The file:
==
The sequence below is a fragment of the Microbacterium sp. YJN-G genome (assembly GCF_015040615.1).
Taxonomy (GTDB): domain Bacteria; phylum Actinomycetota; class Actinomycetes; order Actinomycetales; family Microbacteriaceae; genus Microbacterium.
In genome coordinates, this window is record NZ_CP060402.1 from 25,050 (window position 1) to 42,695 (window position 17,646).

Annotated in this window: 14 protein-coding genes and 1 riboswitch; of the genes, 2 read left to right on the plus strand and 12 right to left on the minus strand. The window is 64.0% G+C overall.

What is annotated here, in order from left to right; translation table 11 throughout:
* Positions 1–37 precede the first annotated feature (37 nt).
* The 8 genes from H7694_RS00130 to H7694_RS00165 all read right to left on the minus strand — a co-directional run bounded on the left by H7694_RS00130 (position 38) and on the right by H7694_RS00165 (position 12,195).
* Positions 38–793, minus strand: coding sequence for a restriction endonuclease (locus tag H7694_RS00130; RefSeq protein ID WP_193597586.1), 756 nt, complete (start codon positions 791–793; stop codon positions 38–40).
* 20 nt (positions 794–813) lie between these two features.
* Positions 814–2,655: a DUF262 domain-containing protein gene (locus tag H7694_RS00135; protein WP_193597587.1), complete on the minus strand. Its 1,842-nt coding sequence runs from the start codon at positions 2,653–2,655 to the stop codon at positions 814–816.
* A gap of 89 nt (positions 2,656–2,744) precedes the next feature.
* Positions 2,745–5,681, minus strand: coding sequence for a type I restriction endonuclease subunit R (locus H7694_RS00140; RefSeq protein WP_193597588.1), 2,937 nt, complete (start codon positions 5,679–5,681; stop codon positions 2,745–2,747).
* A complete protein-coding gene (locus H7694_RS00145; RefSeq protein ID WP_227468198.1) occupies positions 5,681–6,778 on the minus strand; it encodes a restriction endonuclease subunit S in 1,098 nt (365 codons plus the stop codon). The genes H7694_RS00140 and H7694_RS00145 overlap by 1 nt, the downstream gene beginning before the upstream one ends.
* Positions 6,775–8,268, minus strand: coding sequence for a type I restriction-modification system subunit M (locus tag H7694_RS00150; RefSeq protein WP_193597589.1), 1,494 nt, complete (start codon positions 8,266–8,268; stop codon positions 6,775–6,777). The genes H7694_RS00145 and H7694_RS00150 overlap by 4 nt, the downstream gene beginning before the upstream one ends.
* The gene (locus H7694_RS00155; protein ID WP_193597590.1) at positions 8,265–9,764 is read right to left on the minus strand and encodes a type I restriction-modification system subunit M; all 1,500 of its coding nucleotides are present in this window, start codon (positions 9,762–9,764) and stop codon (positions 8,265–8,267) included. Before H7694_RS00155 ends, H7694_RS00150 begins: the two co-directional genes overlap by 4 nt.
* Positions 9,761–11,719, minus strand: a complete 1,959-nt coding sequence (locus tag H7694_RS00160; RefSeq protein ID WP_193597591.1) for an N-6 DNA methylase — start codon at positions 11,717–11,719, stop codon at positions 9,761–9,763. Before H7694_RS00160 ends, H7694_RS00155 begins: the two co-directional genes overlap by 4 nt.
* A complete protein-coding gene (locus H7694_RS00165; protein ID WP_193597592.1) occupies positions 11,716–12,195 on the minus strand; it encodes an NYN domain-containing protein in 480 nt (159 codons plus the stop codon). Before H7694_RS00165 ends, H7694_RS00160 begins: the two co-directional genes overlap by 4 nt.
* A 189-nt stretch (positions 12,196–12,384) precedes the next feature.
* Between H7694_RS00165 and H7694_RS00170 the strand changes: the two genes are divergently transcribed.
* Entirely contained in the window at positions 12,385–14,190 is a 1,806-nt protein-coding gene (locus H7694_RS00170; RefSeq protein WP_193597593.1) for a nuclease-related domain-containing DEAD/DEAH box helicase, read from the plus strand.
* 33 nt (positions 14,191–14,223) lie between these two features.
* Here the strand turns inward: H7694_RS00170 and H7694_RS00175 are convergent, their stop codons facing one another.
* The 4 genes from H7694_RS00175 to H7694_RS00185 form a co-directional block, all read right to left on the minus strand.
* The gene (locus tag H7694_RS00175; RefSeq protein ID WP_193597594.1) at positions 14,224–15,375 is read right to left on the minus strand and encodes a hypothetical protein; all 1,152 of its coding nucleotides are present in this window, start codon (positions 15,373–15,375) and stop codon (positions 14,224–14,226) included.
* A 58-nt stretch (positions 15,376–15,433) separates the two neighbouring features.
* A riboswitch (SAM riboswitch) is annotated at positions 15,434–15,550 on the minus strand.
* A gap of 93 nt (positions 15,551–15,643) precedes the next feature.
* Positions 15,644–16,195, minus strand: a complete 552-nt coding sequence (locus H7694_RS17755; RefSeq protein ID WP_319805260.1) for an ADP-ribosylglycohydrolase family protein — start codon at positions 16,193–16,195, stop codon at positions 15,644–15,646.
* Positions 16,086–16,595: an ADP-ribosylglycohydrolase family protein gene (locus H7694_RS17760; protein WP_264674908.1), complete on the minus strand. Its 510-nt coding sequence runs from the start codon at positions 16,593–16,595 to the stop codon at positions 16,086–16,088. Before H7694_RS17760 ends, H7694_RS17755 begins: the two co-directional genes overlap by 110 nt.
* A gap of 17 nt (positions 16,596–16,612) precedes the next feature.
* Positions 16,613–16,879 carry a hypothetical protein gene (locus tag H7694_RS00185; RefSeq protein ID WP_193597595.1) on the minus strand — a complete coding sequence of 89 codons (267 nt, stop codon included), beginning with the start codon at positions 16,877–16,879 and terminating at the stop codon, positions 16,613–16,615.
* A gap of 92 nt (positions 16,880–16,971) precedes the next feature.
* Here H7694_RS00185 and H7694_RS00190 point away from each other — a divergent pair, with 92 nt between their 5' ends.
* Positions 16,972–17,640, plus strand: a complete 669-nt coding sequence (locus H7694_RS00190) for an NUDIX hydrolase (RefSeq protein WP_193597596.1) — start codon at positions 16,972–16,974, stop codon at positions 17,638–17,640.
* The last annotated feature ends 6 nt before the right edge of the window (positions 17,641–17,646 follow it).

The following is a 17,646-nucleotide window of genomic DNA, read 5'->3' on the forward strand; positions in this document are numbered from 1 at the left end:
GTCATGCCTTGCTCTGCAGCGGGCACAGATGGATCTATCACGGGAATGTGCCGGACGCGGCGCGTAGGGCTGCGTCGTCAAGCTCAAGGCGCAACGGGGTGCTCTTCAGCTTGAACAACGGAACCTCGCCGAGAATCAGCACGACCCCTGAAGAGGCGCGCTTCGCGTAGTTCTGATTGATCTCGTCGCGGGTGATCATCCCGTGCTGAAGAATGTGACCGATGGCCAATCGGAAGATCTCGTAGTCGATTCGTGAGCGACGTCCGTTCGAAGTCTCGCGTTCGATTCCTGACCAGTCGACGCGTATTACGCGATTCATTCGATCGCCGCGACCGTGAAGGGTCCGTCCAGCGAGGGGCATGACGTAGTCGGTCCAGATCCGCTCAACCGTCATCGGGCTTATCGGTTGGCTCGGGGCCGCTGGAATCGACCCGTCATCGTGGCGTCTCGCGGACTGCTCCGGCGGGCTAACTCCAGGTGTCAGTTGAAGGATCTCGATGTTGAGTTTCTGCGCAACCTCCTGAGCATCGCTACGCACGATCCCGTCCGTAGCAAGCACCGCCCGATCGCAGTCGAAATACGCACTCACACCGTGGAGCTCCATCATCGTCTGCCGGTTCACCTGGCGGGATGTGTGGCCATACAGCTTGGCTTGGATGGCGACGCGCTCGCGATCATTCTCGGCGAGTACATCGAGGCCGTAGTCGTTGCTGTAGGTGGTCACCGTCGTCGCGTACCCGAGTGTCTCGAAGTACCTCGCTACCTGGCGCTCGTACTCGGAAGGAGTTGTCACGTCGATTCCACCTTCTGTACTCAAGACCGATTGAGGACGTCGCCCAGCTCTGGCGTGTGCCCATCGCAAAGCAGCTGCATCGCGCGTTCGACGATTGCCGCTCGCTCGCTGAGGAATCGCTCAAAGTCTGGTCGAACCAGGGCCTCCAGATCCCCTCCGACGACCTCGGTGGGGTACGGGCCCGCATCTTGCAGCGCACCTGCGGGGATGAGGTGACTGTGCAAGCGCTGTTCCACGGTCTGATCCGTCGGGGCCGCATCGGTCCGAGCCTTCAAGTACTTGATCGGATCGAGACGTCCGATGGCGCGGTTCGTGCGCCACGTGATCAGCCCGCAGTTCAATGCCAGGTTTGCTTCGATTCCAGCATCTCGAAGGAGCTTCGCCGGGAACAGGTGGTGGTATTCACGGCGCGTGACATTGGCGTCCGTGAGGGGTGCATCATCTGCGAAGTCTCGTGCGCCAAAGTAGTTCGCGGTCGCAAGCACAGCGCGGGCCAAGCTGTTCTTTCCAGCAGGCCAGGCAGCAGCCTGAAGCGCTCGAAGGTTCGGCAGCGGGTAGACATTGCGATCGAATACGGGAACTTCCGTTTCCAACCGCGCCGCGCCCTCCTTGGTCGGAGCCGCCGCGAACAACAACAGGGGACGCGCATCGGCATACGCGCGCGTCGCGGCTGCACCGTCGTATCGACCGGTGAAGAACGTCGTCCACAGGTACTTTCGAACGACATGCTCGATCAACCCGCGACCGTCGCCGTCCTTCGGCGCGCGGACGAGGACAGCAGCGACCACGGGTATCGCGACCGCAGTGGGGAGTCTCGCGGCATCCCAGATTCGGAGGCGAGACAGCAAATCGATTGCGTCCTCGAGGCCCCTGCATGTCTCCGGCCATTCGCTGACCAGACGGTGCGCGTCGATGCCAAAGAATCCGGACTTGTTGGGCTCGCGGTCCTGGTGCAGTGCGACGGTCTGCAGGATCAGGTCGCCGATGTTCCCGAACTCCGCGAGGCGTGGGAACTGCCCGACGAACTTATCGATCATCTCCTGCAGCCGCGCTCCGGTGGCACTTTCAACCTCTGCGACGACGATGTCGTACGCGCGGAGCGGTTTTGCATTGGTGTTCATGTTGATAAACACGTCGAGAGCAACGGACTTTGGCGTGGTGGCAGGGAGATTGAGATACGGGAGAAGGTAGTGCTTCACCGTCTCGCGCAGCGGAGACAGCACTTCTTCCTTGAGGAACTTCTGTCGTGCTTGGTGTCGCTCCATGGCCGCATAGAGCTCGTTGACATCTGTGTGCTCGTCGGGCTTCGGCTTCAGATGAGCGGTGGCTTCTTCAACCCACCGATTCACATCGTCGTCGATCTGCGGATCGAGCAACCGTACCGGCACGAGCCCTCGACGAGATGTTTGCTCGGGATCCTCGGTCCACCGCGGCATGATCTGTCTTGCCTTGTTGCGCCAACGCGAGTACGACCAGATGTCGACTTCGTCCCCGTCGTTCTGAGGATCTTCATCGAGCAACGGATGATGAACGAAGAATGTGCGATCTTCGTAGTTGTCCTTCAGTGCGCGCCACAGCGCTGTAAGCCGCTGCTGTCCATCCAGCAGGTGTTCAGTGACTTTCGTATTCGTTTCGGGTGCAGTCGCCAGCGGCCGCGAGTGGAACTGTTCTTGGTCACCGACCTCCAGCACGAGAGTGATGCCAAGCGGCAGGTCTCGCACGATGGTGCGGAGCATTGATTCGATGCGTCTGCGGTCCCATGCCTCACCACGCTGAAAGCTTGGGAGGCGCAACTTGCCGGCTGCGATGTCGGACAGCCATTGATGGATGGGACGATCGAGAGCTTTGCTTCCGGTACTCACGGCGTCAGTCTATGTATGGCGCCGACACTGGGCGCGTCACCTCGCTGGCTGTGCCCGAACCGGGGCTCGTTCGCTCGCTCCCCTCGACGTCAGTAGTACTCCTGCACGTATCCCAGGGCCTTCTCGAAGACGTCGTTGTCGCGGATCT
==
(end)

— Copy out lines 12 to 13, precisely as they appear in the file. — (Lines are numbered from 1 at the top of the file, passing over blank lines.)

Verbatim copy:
* Positions 2,745–5,681, minus strand: coding sequence for a type I restriction endonuclease subunit R (locus H7694_RS00140; RefSeq protein WP_193597588.1), 2,937 nt, complete (start codon positions 5,679–5,681; stop codon positions 2,745–2,747).
* A complete protein-coding gene (locus H7694_RS00145; RefSeq protein ID WP_227468198.1) occupies positions 5,681–6,778 on the minus strand; it encodes a restriction endonuclease subunit S in 1,098 nt (365 codons plus the stop codon). The genes H7694_RS00140 and H7694_RS00145 overlap by 1 nt, the downstream gene beginning before the upstream one ends.